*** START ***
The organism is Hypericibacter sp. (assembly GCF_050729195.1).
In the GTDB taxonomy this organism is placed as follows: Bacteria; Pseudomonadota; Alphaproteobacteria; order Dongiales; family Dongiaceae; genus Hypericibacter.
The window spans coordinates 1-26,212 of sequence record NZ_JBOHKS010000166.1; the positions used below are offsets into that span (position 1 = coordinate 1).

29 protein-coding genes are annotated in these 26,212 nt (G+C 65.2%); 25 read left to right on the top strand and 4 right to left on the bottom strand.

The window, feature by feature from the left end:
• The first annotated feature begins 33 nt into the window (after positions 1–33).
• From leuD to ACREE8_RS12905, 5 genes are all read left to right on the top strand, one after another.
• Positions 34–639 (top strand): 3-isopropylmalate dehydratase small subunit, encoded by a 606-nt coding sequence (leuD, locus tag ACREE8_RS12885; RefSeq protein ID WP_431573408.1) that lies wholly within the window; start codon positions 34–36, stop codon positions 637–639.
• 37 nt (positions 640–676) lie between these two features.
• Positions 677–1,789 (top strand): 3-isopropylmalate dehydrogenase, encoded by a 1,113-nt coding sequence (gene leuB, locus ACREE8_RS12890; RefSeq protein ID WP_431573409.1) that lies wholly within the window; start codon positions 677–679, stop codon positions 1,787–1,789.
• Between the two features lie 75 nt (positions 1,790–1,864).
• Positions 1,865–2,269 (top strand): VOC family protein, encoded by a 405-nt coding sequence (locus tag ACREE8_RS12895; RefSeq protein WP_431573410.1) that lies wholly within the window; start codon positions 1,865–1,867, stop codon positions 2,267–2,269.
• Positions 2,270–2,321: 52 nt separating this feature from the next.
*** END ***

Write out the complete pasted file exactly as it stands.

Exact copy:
The organism is Hypericibacter sp. (assembly GCF_050729195.1).
In the GTDB taxonomy this organism is placed as follows: Bacteria; Pseudomonadota; Alphaproteobacteria; order Dongiales; family Dongiaceae; genus Hypericibacter.
The window spans coordinates 1-26,212 of sequence record NZ_JBOHKS010000166.1; the positions used below are offsets into that span (position 1 = coordinate 1).

29 protein-coding genes are annotated in these 26,212 nt (G+C 65.2%); 25 read left to right on the top strand and 4 right to left on the bottom strand.

The window, feature by feature from the left end:
• The first annotated feature begins 33 nt into the window (after positions 1–33).
• From leuD to ACREE8_RS12905, 5 genes are all read left to right on the top strand, one after another.
• Positions 34–639 (top strand): 3-isopropylmalate dehydratase small subunit, encoded by a 606-nt coding sequence (leuD, locus tag ACREE8_RS12885; RefSeq protein ID WP_431573408.1) that lies wholly within the window; start codon positions 34–36, stop codon positions 637–639.
• 37 nt (positions 640–676) lie between these two features.
• Positions 677–1,789 (top strand): 3-isopropylmalate dehydrogenase, encoded by a 1,113-nt coding sequence (gene leuB, locus ACREE8_RS12890; RefSeq protein ID WP_431573409.1) that lies wholly within the window; start codon positions 677–679, stop codon positions 1,787–1,789.
• Between the two features lie 75 nt (positions 1,790–1,864).
• Positions 1,865–2,269 (top strand): VOC family protein, encoded by a 405-nt coding sequence (locus tag ACREE8_RS12895; RefSeq protein WP_431573410.1) that lies wholly within the window; start codon positions 1,865–1,867, stop codon positions 2,267–2,269.
• Positions 2,270–2,321: 52 nt separating this feature from the next.